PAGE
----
Home sales rose 47.2% year over year in December, hitting an all-time record for the month and closing out a record year, according to the Canadian Real Estate Association (CREA). It was the largest year-over-year gain in monthly sales in 11 years. Sales for the month were also up 7.2% compared with November. The record-shattering December marked the sixth consecutive month of year-over-year home sales hikes, after the CV19 pandemic led to shutdowns across the country in the key March to May home sales season. For 2020 as a whole, CREA said some 551,392 homes were sold, up 12.6% from 2019, and a new annual record. In December, the seasonally adjusted annual rate of home sales was 714,516, topping 700,000 for the first time. The actual national average home price was a record $607,280 in December, up 17.1% from the final month of 2019. CREA said that excluding the Greater Vancouver and Greater Toronto areas, two of the most active and expensive markets, lowers the national average price by almost $130,000. Inventory was at a historic low of just 100,000 homes at the beginning of January compared to 250,000 in January 2019. Year-over-year prices are up in double-digits for most areas. Mortgage rates are expected to remain low.
Semi-rural areas and smaller cities across Canada are seeing record-high home sales as remote work and record-low mortgage rates enable people to go home shopping. Thirty regions in Canada hit record sales from January through November, with most in smaller markets in Ontario, Quebec, Manitoba, New Brunswick and Nova Scotia, according to CREA. Many of the properties being sold were actually built as weekend cottages, so it is likely renovations and expansions to accommodate full-time living will soon follow.
Retail Sales Rise 1.3%
Retail sales rose 1.3% in November after rising 0.4% in October to $55.2 billion. It was the seventh consecutive monthly increase for retail sales. The increase was driven by food and beverage stores and ecommerce sales. Core retail sales, which exclude gasoline stations and motor vehicle and parts dealers, rose 2.6% on higher sales at food and beverage (+5.9%) and general merchandise (+1.6%) stores, as well as building materials and garden equipment and supplies dealers (+2.2%). Sales were up in 7 of 11 subsectors, representing 53.4% of retail trade. In volume terms, retail sales rose 1.2% in November. Sales were up in nine provinces, led by Quebec and Ontario.
Retail Ecommerce Sales Rise
On an unadjusted basis, retail ecommerce sales reached $4.3 billion in November, accounting for 7.4% of total retail trade, and up from $3.1 billion in October. The share of ecommerce sales out of total retail sales (7.4%) rose 2.0% from October and was up 3.0% year over year. The rise in sales coincided with retailers urging online shoppers to buy early to avoid shipping delays, as well as promotional events such as Black Friday. Retail ecommerce sales were up 75.9% year over year in November, while total unadjusted retail sales increased 5.8%. When adjusted for basic seasonal effects, retail ecommerce increased 2.7%.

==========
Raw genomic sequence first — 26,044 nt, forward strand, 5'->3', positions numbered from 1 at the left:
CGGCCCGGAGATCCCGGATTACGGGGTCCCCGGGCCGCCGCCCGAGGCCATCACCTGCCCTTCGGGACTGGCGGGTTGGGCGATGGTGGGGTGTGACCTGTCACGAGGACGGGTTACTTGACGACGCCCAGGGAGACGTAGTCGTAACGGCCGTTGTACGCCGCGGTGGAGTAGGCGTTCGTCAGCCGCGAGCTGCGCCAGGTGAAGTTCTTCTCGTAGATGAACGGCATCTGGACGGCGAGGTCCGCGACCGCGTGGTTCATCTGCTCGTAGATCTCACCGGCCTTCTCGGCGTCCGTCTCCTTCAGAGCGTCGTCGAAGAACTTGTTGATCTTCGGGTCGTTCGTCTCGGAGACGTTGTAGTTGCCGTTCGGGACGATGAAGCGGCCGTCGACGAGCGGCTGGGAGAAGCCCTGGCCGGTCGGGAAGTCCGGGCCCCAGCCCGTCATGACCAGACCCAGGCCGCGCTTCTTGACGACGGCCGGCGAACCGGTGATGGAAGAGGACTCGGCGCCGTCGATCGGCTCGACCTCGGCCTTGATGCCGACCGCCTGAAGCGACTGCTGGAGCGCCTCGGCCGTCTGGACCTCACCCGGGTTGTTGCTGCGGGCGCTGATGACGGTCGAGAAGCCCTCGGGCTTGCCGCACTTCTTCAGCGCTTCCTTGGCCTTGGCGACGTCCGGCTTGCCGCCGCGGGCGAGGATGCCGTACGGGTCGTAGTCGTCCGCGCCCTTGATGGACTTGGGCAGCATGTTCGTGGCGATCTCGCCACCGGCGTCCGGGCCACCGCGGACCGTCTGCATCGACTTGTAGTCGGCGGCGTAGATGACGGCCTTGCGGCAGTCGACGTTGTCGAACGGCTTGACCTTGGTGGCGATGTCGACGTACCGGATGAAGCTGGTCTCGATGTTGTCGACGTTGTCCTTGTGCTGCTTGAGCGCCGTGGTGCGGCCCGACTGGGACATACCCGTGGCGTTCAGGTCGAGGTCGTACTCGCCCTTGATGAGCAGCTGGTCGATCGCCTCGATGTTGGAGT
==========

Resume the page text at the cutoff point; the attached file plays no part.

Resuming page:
A Canadian “Buy Local” program is targeted at driving sales to more than 4,000 independent stores in four cities, Toronto, Calgary, Halifax and Vancouver. The website is called Not Amazon. The program was launched by the owner of a vintage clothing store in Toronto who bought the URL for $2.99. The site now sports hundreds of businesses with websites that offer nationwide shipping, curbside pickup and delivery. So far the website has had more than half a million page views. The site is now submission-based, and the organizer says thousands of businesses are awaiting review and approval. Small and medium-size businesses contribute more than 50% of Canada’s GDP, but since the pandemic 40% of small businesses have reported layoffs and 20% have deferred rent payments. The Canadian Federation of Independent Businesses estimated that one in seven Canadian businesses, or 225,000, will close because of the pandemic. One business owner was surprised to find that 27% of her online shoppers had come through Not Amazon. Business is booming and she is actually hiring more employees and considering expanding.
Amazon will open five new sorting and delivery facilities in Quebec that will create more than 1,000 jobs and speed up consumer deliveries.
© Robert Bosch Tool Corporation. All rights reserved, no copying or reproducing is permitted without prior written approval.